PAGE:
One of the hardest realizations in life is that expectations often exceed likelihood, that dreams are not always fulfilled, that aspirations don’t always come to fruition. Such is the case in August Wilson’s Pulitzer Prize-winning drama FENCES, about an African-American family dealing with broken dreams and shattered promises in Pittsburgh’s Hill District in 1957. The second production by People’s Light & Theatre Company from Wilson’s “Century Cycle” (following its 2012 staging of SEVEN GUITARS, set in the 1940s), FENCES is an engaging and profound examination of very human characters dealing with very challenging circumstances, in a story that interweaves harsh realities with mythic visions, humor with heartbreak, and estrangement with the hope of healing.
A superb ensemble, under the expert direction of Kamilah Forbes, brings psychological depth and three-dimensionality to the complex roles, while beautifully mastering Wilson’s poetic vernacular. We feel connected to them, we care about them, and hope that their lives will change for the better. As Troy Maxson—once a star of Negro League baseball, now a sanitation worker—Michael Genet captures all the conflicts and contradictions, the discrimination and injustices, the frailties and flaws that define his character’s self-image and inter-relationships as a husband and father. Genet’s riveting performance is both magnetic and volatile, as he jokes with a friend, embellishes his back stories, and reminisces about his past triumphs, but also thwarts his son’s promising future, and compromises his longtime marriage to a loving and devoted wife. He is a study in the devastating impact of racism in America, economic pressures, overwhelming familial responsibilities, and the absence of a solid role model in his early life; he is an embittered man who feels trapped in his situation, but ultimately must be accountable for his own hurtful actions.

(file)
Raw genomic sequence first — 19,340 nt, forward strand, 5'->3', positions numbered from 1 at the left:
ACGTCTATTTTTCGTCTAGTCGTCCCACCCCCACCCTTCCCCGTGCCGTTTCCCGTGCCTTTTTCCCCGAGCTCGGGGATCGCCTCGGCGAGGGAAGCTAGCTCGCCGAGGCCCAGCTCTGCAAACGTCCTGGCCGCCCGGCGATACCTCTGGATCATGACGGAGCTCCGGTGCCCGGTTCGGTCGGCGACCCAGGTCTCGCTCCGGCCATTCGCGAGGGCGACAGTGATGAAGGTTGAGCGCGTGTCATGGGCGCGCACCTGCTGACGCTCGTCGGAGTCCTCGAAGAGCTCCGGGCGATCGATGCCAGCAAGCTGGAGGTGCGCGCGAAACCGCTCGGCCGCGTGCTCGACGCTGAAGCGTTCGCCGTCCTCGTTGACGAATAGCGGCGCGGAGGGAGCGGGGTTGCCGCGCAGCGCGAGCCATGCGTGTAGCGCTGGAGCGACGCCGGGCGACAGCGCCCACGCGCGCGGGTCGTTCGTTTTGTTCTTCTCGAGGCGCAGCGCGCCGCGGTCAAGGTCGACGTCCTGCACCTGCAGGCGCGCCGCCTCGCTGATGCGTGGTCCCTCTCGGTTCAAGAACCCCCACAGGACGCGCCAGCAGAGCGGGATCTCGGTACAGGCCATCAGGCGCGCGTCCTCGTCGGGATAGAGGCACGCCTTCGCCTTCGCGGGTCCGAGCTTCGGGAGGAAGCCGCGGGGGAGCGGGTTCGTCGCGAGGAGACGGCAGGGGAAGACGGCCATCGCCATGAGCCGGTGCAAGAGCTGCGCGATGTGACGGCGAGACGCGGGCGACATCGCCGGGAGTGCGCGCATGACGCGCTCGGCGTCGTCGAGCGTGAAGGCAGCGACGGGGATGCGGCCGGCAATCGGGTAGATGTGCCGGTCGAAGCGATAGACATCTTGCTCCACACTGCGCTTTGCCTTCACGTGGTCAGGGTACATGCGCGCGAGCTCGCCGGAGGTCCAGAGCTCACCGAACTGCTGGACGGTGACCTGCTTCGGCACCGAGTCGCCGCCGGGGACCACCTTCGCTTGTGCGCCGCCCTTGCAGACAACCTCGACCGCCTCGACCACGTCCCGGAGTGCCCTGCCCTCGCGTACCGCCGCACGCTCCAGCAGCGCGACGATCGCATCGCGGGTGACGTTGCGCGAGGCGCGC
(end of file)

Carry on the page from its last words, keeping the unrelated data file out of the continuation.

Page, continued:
Brian Anthony Wilson is fully captivating as Troy’s best friend Jim Bono, a jovial and likeable man who drinks with him, listens to him, then gently admonishes him about the consequences of his infidelity, and learns and grows from his bad example. Melanye Finister portrays all the geniality and nurturing, then anger and pain, of the self-sacrificing wife and mother Rose, the glue of Troy’s extended family, who refuses to hold his children responsible for “the sins of the father.” And Ruffin Prentiss is heart-wrenching as Troy’s teenage son Cory, painfully sensitive, quietly brave, insightful about his father’s motivations and his inability to recognize change (as slow as it is); he is the innocent victim who is denied one life-altering opportunity, but finds the strength to pursue another and to fulfill his potential. Rounding out the fine supporting cast are Wendell Franklin as Troy’s elder but less mature son Lyons, G. Alvarez Reid as his injured and delusional brother Gabriel, and the delightful Cameron Hicks as his young daughter Raynell. Though the ending seems a little too easy and the resolution comes a bit too quickly, FENCES is a compelling analysis of social dynamics in the troubled times of the 1950s, and its production by People’s Light is deeply affecting. [Leonard C. Haas Stage, 39 Conestoga Road, Malvern] September 10-October 5, 2014; peopleslight.org.